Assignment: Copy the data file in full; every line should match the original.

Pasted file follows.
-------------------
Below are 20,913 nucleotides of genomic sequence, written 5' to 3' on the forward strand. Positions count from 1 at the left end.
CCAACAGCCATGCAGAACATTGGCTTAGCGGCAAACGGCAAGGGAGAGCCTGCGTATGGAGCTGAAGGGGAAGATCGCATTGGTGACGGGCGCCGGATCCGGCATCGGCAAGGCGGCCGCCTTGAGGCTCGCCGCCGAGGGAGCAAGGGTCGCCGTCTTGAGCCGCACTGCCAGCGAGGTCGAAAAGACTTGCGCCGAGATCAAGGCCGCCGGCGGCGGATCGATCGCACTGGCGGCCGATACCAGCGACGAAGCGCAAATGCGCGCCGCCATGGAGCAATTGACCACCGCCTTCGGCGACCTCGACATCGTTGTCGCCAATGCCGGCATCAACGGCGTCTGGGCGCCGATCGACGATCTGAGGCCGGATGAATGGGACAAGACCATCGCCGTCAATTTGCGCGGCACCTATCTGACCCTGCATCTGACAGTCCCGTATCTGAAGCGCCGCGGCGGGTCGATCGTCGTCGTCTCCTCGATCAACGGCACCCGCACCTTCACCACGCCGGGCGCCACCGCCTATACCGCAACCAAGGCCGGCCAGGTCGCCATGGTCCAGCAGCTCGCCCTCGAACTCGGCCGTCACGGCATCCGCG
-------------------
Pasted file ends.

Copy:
Below are 20,913 nucleotides of genomic sequence, written 5' to 3' on the forward strand. Positions count from 1 at the left end.
CCAACAGCCATGCAGAACATTGGCTTAGCGGCAAACGGCAAGGGAGAGCCTGCGTATGGAGCTGAAGGGGAAGATCGCATTGGTGACGGGCGCCGGATCCGGCATCGGCAAGGCGGCCGCCTTGAGGCTCGCCGCCGAGGGAGCAAGGGTCGCCGTCTTGAGCCGCACTGCCAGCGAGGTCGAAAAGACTTGCGCCGAGATCAAGGCCGCCGGCGGCGGATCGATCGCACTGGCGGCCGATACCAGCGACGAAGCGCAAATGCGCGCCGCCATGGAGCAATTGACCACCGCCTTCGGCGACCTCGACATCGTTGTCGCCAATGCCGGCATCAACGGCGTCTGGGCGCCGATCGACGATCTGAGGCCGGATGAATGGGACAAGACCATCGCCGTCAATTTGCGCGGCACCTATCTGACCCTGCATCTGACAGTCCCGTATCTGAAGCGCCGCGGCGGGTCGATCGTCGTCGTCTCCTCGATCAACGGCACCCGCACCTTCACCACGCCGGGCGCCACCGCCTATACCGCAACCAAGGCCGGCCAGGTCGCCATGGTCCAGCAGCTCGCCCTCGAACTCGGCCGTCACGGCATCCGCG